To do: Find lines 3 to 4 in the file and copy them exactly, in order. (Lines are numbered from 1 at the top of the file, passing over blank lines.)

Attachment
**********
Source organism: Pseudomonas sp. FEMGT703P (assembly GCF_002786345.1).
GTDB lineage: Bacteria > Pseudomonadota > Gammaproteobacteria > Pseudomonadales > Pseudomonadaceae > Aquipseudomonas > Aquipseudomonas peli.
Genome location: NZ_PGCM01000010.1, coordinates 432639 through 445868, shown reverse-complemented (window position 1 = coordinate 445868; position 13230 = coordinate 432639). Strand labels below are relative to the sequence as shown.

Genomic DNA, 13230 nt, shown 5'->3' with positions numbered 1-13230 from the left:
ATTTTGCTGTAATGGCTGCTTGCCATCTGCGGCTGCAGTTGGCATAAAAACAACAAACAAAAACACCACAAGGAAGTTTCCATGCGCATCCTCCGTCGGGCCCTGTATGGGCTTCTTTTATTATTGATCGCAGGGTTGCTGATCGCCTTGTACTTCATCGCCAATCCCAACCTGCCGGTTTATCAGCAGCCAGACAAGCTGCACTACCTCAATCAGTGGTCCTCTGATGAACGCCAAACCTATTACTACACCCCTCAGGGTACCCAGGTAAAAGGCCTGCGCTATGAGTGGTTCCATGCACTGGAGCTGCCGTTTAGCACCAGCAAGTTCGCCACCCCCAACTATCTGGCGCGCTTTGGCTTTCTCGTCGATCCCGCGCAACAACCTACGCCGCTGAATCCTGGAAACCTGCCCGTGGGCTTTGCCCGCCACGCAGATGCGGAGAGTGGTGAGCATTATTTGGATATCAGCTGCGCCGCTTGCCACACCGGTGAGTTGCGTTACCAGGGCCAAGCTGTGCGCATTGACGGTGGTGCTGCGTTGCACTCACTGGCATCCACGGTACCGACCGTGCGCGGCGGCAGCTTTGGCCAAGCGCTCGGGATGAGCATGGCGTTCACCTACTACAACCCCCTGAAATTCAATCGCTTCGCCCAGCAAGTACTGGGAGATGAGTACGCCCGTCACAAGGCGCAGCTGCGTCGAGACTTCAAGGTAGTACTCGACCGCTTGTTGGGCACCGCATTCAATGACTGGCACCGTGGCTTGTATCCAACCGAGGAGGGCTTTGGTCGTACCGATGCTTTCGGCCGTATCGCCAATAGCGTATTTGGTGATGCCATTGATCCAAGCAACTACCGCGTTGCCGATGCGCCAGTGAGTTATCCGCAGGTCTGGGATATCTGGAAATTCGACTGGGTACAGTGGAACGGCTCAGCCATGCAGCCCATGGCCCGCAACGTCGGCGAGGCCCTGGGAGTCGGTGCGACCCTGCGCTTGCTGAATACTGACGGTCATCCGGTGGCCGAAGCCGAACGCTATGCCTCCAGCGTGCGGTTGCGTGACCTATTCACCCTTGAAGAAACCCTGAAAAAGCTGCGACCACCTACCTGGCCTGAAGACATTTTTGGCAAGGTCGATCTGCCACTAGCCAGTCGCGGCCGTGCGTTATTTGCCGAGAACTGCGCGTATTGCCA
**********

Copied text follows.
Genome location: NZ_PGCM01000010.1, coordinates 432639 through 445868, shown reverse-complemented (window position 1 = coordinate 445868; position 13230 = coordinate 432639). Strand labels below are relative to the sequence as shown.

Genomic DNA, 13230 nt, shown 5'->3' with positions numbered 1-13230 from the left: